Spontaneous Rupture of Dilated Thoracic Duct in Lymphangioleiomyomatosis
A 55 year old female patient was diagnosed 15 years ago within lymphangioleiomyomatosis by a laparoscopic ovarian biopsy. Since then the patient was treated hormonally. A spontaneous rupture of the dilated thoracic duct occurred ten years ago. In Figure 1 contrast-enhanced CT shows a left chylothorax and the dilated thoracic duct at the time. The maximal diameter of the thoracic duct was 30 mm. Figure 2 demonstrates the corresponding curved multiplanar reconstruction of the thoracic duct. Repeated thoracocenteses were not successful and recurrences occurred. A left side thoracoscopy was therefore performed under general anaesthesia and with single lung ventilation. The rupture within the thoracic duct was not visible during the operation.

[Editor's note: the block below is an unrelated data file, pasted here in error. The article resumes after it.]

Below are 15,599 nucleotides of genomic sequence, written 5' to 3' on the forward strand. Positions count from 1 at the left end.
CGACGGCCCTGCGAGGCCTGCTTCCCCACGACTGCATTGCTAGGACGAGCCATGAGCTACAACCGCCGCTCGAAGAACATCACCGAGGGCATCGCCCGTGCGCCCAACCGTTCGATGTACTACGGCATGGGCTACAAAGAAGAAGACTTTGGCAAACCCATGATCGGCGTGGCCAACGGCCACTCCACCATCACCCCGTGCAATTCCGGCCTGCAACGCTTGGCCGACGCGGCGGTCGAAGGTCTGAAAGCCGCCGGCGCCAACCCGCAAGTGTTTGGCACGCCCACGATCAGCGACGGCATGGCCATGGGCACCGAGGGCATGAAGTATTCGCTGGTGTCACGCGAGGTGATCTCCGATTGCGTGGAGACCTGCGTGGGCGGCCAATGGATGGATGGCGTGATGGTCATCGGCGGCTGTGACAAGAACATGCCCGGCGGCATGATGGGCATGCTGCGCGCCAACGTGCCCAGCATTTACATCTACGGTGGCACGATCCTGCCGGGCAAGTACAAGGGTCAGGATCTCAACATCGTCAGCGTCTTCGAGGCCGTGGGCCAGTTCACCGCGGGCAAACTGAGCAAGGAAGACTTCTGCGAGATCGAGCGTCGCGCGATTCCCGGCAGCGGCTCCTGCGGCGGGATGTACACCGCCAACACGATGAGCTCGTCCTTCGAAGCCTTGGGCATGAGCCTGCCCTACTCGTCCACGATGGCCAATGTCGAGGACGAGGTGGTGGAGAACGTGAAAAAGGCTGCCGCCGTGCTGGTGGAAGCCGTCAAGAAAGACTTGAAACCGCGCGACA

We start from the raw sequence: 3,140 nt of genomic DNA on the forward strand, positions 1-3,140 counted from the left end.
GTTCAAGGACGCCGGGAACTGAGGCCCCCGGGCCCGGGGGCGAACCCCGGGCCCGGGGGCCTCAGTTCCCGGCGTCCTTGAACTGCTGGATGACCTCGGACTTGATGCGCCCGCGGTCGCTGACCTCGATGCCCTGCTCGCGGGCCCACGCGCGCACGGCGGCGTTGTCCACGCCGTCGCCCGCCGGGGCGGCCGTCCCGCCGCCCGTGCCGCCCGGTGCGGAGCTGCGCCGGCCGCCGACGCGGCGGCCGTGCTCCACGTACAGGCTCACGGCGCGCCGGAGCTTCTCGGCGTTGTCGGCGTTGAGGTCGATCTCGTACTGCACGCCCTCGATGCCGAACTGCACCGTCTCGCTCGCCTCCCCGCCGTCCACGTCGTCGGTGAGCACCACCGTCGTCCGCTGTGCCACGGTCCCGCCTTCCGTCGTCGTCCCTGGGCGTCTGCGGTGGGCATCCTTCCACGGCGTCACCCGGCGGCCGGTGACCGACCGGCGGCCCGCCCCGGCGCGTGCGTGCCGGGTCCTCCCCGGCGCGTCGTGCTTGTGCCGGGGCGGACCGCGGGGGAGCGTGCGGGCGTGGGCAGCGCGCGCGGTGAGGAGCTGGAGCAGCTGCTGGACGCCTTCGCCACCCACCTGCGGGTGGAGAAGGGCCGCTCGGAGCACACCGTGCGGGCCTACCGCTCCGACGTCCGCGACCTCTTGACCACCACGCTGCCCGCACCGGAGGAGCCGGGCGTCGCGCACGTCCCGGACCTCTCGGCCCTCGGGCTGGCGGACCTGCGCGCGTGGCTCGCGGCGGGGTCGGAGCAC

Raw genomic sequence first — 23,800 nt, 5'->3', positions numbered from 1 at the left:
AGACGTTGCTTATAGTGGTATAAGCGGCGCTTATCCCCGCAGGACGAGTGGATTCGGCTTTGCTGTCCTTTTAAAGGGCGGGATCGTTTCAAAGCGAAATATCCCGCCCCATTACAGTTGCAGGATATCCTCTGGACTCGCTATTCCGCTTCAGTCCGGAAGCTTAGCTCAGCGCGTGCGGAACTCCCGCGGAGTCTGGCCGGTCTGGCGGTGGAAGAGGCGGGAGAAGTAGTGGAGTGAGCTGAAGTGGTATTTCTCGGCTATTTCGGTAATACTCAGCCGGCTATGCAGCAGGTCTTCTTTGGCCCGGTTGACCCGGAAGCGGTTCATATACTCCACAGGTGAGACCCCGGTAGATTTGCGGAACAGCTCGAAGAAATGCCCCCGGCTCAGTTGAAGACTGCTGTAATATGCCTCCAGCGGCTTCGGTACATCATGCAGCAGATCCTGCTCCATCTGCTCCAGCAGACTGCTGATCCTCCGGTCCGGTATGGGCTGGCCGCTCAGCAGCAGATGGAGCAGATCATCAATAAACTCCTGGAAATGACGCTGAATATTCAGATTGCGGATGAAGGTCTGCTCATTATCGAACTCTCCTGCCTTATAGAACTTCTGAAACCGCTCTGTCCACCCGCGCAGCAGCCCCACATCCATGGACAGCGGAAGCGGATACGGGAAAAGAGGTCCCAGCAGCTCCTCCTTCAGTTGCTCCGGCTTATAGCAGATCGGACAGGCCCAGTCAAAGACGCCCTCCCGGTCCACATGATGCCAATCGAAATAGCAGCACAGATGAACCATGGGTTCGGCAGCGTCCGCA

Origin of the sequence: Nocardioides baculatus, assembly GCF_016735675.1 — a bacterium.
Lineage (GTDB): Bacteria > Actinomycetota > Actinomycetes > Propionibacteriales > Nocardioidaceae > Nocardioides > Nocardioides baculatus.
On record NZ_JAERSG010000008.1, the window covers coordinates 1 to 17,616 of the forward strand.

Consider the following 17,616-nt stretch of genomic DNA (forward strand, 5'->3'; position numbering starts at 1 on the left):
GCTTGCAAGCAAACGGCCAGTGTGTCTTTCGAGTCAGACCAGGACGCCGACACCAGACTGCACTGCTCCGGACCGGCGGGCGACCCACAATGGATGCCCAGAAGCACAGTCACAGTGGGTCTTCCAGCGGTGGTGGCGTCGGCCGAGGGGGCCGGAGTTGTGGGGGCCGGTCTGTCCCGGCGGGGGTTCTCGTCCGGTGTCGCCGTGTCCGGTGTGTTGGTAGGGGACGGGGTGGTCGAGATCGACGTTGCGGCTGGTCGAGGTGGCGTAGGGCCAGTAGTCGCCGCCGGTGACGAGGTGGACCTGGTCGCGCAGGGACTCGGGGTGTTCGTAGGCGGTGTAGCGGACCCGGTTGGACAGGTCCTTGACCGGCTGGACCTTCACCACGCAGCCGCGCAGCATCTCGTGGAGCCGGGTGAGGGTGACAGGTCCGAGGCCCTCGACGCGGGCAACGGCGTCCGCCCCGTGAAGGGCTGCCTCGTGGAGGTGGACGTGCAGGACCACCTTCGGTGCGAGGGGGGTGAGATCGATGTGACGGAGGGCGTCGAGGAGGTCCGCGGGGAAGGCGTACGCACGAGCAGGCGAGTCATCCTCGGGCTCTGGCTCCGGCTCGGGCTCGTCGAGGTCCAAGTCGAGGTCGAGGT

A talc pleurodesis was performed. The left thoracoscopic talc pleurodesis had to be repeated after two months due to a recurrence of the chylothorax. Since then neither a thoracic duct rupture nor a chylothorax have occurred and the diameter of the thoracic duct has decreased by 5 mm within three years. In summary, thoracoscopic talc pleurodesis may be a good therapy to treat a chylothorax secondary to a spontaneous thoracic duct rupture in lymphangioleiomyomatosis. Our patient has now been ten years recurrence free after the repeated thoracoscopic talc pleurodeses had been performed.